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Now it’s Microsoft v Apple in your car

The decades-old battle for computing supremacy between  Microsoft and  Apple is about to shift from your desktop to your  dashboard.

The car is the latest battleground for the two tribes to  stake a claim  for the hearts, minds and wallets of consumers, with  carmakers being  forced to take sides in a bid to try to pick which will  become the  must-have voice recognition technology.

It’s like Blu-Ray versus HD DVD all over again – or VHS  versus Beta, if  you’re old enough to remember it. It’s worth  remembering, too, that  Microsoft is currently trying to crash Apple’s  party elsewhere by  bringing out its own smartphone to take on the  phenomenally popular  iPhone.

It turns out that talk isn’t cheap, with both computing  giants spending  up big to try to gain traction and widespread  acceptance in an  environment in which neither has previously been a  player.

In one corner of the fight for in-car supremacy is Apple,  which has  signed up the likes of Toyota, GM (which owns Holden),  Mercedes-Benz,  BMW, Audi, Chrysler, Honda, Jaguar and Land Rover to its  team.

In the other corner is Microsoft, bolstered by the small but potent trio of Ford, Hyundai and Kia. Apple this week announced it would make its “Siri” voice recognition  system available to its nine manufacturers, incorporating the technology  utilised in the iPhone4S.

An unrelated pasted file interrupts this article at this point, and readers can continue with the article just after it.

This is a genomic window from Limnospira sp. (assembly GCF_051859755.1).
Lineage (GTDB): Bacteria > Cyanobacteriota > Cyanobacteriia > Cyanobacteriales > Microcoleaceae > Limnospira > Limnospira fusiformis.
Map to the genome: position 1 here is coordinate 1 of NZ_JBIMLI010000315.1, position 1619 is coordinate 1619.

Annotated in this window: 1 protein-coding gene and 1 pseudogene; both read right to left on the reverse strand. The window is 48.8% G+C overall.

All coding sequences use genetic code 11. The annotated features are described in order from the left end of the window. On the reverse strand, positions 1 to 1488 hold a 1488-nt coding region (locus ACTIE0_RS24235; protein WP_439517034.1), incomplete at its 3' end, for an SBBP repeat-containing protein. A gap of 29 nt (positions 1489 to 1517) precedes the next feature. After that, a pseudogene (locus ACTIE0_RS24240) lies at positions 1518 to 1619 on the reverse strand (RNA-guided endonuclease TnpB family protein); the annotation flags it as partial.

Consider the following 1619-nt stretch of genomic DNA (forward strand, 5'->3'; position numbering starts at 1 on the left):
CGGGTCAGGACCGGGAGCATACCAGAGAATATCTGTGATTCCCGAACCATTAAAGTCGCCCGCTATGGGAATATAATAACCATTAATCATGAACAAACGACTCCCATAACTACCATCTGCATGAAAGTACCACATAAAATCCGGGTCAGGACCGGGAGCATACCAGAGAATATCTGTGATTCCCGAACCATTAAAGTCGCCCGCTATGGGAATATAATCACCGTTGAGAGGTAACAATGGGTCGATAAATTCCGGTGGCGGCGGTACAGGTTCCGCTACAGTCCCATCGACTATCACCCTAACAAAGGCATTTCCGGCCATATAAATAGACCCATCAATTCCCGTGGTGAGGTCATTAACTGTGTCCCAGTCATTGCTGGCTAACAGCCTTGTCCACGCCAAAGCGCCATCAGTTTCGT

A steering wheel-mounted button is expected to operate  the system that  will be able to control most non-driving functions such  as audio, phone,  ventilation, navigation and displays.

It is expected to be able to understand and react to  natural speech,  rather than a limited number of staccato commands that  many current  systems require. It will also be calibrated to work in  spite of  background interference such as engine and tyre noise, and  windscreen  wiper operation.

Meanwhile, Microsoft has been working on its own version  of voice  recognition software. Ford already has voice recognition  embedded in  many of its current models and also worked with Microsoft to develop  Sync, an all-in-one car control systemfitted primarily to cars in the US  but coming to Australia soon.

The latest generation of Sync was plagued with problems  on its release  early last yearbut is now selling well in the US, albeit  still lacking  the hype and must-have buzz that Apple manages to  generate for its suite  of products.

    Microsoft has another string to its bow that Apple  doesn’t, however,  with significant experience in gesture control via  its Xbox Kinect  gaming system.

But with the push towards voice control driven by a  desire to keep the  driver’s hands on the steering wheel and attention  focused on the road,  it’s not yet known how gesture control might  translate to performing  in-car functions.

Forbes magazine speculates that Ford’s deal with  Microsoft precludes it  from talking with Apple, and that Ford may have  deliberately chosen to  tread a different path to most of its direct  rivals – such as Toyota and  GM – in a bid to create a point of  difference for itself.

RING the BELL. It’s time for Round one of Voice Wars.

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AXM AXM (5 Posts)


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